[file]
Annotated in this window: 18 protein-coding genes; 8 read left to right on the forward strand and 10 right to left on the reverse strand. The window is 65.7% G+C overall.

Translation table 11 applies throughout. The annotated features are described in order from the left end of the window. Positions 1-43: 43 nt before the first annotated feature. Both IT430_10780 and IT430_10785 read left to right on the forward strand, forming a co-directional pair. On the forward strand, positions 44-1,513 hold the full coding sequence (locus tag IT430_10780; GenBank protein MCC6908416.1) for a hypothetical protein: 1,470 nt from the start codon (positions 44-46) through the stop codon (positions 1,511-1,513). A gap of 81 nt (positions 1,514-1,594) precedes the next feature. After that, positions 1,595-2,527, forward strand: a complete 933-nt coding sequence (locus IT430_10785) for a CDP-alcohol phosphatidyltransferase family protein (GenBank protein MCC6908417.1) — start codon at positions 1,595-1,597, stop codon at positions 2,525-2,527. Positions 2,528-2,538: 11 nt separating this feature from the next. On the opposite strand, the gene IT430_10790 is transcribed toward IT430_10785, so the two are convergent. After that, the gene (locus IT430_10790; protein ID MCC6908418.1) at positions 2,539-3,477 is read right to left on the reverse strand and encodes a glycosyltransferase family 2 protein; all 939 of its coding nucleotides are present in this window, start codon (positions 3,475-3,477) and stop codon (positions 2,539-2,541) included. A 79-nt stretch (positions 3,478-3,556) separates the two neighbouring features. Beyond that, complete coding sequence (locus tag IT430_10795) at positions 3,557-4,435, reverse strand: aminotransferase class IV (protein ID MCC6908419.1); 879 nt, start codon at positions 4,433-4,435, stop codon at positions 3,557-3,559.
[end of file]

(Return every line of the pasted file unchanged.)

Annotated in this window: 18 protein-coding genes; 8 read left to right on the forward strand and 10 right to left on the reverse strand. The window is 65.7% G+C overall.

Translation table 11 applies throughout. The annotated features are described in order from the left end of the window. Positions 1-43: 43 nt before the first annotated feature. Both IT430_10780 and IT430_10785 read left to right on the forward strand, forming a co-directional pair. On the forward strand, positions 44-1,513 hold the full coding sequence (locus tag IT430_10780; GenBank protein MCC6908416.1) for a hypothetical protein: 1,470 nt from the start codon (positions 44-46) through the stop codon (positions 1,511-1,513). A gap of 81 nt (positions 1,514-1,594) precedes the next feature. After that, positions 1,595-2,527, forward strand: a complete 933-nt coding sequence (locus IT430_10785) for a CDP-alcohol phosphatidyltransferase family protein (GenBank protein MCC6908417.1) — start codon at positions 1,595-1,597, stop codon at positions 2,525-2,527. Positions 2,528-2,538: 11 nt separating this feature from the next. On the opposite strand, the gene IT430_10790 is transcribed toward IT430_10785, so the two are convergent. After that, the gene (locus IT430_10790; protein ID MCC6908418.1) at positions 2,539-3,477 is read right to left on the reverse strand and encodes a glycosyltransferase family 2 protein; all 939 of its coding nucleotides are present in this window, start codon (positions 3,475-3,477) and stop codon (positions 2,539-2,541) included. A 79-nt stretch (positions 3,478-3,556) separates the two neighbouring features. Beyond that, complete coding sequence (locus tag IT430_10795) at positions 3,557-4,435, reverse strand: aminotransferase class IV (protein ID MCC6908419.1); 879 nt, start codon at positions 4,433-4,435, stop codon at positions 3,557-3,559.